ST PAUL, Minn. — As 2019 winds to a close, statistics show fewer people have lost their lives on the roads this year.
The latest numbers show 361 deaths due to traffic crashes in Minnesota, representing a four-percent drop from 2018. Although each incident is a tragedy itself, the big-picture news is encouraging and shows that traffic deaths have dropped significantly over the past many decades.
At a peak in 1970, the number of traffic deaths approached 1,000; by 2000, that number had fallen to 625. Now, over the past two decades, the number has dropped 42 percent -- almost in half.
Kristine Hernandez, the statewide coordinator of Toward Zero Deaths that hopes to someday eliminate all traffic deaths, said that the latest decrease from the start of the 2000s has saved the lives of more than 3,000 peple.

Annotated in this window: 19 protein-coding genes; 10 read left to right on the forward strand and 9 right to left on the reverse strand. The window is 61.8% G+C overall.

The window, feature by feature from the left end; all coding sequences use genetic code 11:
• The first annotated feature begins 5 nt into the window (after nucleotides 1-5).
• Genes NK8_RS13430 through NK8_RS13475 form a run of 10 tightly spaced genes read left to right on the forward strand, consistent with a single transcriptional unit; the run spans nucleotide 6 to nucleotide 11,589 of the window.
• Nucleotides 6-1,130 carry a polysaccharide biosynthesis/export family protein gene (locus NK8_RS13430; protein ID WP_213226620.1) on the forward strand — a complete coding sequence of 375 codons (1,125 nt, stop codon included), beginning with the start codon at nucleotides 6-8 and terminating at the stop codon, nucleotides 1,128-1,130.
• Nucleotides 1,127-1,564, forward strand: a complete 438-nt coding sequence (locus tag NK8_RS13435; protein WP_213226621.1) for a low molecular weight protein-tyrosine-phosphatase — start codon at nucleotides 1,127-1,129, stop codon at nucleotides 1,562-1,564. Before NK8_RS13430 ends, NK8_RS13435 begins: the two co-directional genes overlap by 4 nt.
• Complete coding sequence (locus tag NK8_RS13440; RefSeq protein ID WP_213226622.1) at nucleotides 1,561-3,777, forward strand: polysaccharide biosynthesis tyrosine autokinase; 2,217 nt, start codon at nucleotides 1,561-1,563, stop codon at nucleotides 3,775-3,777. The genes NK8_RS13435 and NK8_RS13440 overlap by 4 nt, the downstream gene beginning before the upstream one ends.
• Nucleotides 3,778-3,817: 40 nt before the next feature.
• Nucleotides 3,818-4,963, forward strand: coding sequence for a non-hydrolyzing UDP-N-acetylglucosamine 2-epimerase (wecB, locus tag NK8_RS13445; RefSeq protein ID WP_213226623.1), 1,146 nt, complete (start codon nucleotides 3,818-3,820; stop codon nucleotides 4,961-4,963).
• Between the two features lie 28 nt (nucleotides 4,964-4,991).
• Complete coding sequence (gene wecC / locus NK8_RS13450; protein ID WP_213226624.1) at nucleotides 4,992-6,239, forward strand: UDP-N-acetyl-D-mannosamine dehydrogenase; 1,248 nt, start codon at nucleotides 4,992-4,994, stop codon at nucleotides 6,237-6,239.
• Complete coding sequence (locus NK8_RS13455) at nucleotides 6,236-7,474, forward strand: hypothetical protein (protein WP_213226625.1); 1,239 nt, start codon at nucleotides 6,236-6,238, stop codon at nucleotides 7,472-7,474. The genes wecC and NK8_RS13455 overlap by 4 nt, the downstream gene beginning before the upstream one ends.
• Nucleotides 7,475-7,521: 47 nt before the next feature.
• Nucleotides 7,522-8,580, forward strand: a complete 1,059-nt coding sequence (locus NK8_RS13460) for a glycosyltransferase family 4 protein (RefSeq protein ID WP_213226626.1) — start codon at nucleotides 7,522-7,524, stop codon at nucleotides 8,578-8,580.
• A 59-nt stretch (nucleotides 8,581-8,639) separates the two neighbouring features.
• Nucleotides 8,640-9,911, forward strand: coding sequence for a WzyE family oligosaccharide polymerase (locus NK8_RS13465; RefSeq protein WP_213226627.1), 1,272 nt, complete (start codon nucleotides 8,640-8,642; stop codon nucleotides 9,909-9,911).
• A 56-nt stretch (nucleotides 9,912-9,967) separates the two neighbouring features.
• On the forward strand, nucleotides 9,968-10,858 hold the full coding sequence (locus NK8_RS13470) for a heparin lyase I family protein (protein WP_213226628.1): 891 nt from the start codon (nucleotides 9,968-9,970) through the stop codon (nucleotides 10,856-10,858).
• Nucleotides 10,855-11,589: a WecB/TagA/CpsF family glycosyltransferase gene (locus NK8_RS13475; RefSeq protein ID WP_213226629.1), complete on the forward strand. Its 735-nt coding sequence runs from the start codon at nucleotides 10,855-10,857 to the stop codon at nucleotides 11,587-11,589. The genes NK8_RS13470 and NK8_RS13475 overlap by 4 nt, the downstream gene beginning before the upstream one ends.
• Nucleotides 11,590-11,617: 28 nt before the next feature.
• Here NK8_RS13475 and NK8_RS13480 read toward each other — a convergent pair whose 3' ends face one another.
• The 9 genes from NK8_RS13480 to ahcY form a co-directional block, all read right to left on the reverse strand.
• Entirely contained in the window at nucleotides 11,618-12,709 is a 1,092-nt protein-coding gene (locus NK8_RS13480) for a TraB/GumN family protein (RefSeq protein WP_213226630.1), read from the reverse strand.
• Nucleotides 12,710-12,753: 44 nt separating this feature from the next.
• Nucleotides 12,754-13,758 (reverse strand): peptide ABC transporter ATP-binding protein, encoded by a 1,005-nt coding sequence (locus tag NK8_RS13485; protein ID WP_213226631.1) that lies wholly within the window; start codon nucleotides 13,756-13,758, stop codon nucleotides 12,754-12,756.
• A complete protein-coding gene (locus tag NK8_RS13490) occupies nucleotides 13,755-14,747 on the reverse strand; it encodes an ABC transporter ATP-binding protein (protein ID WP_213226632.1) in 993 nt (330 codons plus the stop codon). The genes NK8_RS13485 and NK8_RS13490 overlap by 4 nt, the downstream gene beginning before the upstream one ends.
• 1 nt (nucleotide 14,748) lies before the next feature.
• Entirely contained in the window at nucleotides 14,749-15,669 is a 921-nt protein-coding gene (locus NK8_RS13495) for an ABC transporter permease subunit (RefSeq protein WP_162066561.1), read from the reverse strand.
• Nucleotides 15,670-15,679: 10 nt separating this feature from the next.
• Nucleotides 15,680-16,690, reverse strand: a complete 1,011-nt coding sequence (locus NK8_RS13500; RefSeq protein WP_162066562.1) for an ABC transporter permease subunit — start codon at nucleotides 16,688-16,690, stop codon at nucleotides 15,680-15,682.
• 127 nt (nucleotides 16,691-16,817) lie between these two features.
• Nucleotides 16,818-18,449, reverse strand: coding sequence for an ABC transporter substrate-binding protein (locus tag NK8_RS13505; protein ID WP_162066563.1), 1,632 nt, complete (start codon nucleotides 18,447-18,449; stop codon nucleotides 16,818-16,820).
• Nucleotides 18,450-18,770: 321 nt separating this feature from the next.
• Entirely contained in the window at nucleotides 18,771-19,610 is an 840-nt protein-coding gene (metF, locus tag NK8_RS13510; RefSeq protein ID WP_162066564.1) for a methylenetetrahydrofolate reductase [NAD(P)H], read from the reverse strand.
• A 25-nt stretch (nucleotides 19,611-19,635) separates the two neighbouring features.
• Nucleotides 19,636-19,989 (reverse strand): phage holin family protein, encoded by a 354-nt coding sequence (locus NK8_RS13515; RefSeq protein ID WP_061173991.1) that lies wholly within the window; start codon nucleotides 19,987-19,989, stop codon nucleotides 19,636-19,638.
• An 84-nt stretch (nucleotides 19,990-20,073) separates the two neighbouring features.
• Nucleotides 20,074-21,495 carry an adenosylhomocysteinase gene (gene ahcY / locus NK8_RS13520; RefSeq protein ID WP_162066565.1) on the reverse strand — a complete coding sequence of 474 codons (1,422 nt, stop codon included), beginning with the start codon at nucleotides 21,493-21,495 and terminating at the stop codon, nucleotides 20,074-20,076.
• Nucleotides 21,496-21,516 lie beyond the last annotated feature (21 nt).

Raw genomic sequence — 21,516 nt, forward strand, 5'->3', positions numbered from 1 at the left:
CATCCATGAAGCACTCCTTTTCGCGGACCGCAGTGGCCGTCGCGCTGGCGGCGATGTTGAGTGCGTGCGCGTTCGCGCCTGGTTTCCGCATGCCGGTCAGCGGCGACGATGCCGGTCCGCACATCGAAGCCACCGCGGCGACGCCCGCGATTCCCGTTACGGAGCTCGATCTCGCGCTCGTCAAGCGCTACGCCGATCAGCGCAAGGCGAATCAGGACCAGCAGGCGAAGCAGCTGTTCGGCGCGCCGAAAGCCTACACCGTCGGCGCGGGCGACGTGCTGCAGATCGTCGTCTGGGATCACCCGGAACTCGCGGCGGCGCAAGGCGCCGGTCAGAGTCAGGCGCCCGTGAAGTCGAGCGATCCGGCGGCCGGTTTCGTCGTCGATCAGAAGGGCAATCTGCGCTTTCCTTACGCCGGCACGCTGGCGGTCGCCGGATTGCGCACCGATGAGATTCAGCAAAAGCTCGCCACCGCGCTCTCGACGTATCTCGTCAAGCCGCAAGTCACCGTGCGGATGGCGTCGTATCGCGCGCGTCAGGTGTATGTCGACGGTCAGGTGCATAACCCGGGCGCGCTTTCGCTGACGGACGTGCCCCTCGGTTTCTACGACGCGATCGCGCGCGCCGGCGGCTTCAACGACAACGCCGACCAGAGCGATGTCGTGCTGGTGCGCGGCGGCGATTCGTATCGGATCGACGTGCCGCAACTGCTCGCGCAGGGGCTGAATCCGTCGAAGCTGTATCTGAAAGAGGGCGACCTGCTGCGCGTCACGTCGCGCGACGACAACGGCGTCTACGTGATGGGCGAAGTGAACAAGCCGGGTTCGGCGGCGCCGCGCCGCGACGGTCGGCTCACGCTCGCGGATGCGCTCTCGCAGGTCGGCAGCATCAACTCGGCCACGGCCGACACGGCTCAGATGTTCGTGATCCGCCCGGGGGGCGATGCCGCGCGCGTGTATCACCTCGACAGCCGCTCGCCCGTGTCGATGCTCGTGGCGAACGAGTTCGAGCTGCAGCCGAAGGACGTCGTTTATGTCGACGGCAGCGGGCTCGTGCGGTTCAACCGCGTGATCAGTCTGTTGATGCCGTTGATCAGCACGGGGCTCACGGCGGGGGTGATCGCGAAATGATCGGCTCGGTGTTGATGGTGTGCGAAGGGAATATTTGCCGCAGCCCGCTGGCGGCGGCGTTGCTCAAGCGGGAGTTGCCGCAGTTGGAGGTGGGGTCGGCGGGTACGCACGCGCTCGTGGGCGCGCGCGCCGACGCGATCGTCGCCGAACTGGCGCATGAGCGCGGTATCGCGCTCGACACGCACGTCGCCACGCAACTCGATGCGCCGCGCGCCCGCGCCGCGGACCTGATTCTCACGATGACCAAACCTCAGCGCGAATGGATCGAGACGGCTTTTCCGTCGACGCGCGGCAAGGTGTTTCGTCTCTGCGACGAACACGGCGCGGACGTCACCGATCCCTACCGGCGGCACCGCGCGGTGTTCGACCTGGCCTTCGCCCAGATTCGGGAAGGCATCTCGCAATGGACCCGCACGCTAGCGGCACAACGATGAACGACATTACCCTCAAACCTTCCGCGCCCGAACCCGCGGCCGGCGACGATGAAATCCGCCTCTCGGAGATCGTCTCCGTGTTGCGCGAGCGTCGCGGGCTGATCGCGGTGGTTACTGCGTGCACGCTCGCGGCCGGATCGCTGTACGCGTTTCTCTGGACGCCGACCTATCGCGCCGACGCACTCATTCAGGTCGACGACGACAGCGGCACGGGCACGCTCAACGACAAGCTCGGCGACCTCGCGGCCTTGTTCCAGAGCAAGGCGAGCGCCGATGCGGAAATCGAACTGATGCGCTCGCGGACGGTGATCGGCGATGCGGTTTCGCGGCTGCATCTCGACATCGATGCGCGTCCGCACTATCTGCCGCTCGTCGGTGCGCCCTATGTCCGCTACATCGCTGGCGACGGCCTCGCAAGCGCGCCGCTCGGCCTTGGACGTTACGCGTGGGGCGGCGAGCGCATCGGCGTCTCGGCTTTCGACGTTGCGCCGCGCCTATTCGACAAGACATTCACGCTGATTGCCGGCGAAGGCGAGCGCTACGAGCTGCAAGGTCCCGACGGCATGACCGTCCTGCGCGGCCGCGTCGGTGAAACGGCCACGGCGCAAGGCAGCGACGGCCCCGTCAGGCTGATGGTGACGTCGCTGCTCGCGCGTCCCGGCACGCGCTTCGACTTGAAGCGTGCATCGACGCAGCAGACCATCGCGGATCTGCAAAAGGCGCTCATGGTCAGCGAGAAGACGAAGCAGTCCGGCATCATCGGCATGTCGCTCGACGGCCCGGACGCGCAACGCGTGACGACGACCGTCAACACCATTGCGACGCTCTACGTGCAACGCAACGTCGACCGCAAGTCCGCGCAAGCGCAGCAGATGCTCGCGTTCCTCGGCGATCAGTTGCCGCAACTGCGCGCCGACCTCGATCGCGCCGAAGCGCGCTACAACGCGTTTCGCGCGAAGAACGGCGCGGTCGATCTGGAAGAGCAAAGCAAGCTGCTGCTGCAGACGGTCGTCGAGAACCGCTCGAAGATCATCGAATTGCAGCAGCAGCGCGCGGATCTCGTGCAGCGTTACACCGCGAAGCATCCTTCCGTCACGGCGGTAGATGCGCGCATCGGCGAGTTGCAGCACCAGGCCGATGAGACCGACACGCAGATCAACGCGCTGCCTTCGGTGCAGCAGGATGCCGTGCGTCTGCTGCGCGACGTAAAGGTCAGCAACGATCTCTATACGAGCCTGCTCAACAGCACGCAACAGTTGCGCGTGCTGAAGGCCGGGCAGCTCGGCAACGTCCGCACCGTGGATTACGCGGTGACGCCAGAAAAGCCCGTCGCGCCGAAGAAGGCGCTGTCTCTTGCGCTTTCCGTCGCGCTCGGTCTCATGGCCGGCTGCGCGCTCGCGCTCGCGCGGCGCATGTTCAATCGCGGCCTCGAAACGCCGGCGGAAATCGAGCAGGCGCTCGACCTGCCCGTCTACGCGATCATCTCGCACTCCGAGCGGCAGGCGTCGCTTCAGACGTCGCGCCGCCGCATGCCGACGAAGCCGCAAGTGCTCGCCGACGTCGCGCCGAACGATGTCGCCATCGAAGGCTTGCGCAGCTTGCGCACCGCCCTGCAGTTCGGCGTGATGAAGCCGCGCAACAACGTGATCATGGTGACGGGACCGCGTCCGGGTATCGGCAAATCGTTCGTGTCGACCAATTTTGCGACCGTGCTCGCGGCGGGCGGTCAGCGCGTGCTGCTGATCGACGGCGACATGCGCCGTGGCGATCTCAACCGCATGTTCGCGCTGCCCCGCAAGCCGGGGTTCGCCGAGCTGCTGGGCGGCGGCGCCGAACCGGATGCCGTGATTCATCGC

"So we know we're doing things correclty," she said. "But we've been at kind of a plateau these last five years or so. We're trying to find new and innovative approaches to get us off that plateau."
Experts believe the hands-free law may have helped make a difference in 2019. Previous laws -- like the strengthening of the seat belt statute in 2009 and the lowering of the DUI limit to .08 BAC in 2005 -- have also helped.
One concerning note: pedestrian deaths have increased slightly in 2019. That topic will be the specific focus of task forces heading into the new year.